Owner of Lapin Pressé faces adversity head onQuebec · Jun 16, 2020
Jonathan Ayers, owner of Lapin Pressé in Montreal
Small business owners often feel like they have to handle everything on their own. But Jonathan Ayers, owner of Lapin Pressé, has learnt that being overly hardheaded can be disastrous in the pandemic. He’s acknowledging the tough times he’s found himself in and coped by being open to the support of others.
“My advice to small business owners is to ask for help, speak the truth about their circumstances and be frank with their staff, suppliers, banks, landlords, customers. One cannot know from which avenues this help may arrive, but it cannot come if one pretends that ‘everything will be ok’ or that one can do it all alone.” – Jonathan Ayers, co-owner of Lapin Pressé.
After studying abroad, Jonathan Ayers and his business partner, Sylvain Paré, returned to Montreal with a craving for high-quality espresso. The problem? There were few places to get their fix. So they opened Lapin Pressé in 2009. It offered their community an experience approximating the ones they loved from the old world. Lapin Pressé became a hot spot for people in the area, but when the pandemic forced restaurants to close and shift to take-out, it caused a big problem for this little café. Since they had no idea how long this storm would last, they decided to batten down the hatches and wait it out.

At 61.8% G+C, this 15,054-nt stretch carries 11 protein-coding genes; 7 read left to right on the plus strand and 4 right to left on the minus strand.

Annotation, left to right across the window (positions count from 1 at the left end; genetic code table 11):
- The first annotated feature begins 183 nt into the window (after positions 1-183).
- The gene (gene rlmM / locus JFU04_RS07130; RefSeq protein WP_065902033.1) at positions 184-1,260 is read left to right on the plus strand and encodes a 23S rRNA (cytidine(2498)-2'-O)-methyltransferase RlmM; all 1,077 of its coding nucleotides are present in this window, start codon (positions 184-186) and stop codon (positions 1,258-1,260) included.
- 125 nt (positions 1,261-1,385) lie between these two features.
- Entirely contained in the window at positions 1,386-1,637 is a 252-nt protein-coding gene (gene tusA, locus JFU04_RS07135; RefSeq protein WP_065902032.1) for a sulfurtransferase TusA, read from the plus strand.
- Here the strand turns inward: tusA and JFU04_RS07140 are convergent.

Over time, they began to receive more information about physical distancing measures and government support. Ayers checked in with staff and suppliers and started crafting a plan to reopen by way of a take-out window. “We organized our staff into pairs and set a schedule where each set works two days, to limit exposure, stress and possibility of infection within the team.” These shifts are long and grueling, so Ayers decided to initiate a 30-minute ‘siesta’ in the early afternoon so his staff could sit and eat lunch.
Ayers says there are good days and bad days. “Some days are spent dealing with paralyzing anxiety and mental fatigue. Other days I feel hope and supported by my community and government. And in both good and bad moments I try to remember to stay present, to wait and see what will come next.” He’s been open about his struggles with those around him and has received support from unexpected places, like his landlord, insurance brokers, and loyal customers. “Many times, I felt in distress, but I sobbed and cried more often in gratitude for the support I received from others merely because I made it known that I needed help.”
With everything that’s happened over the past few months, he’s come to appreciate how making a carefully prepared cappuccino for someone is actually a great act of care and support. It’s why Ayers continues to serve his community, and those in his orbit continue to serve him. Supporting one another proves there’s no stopping Lapin Pressé and no stopping small business survive this crisis.
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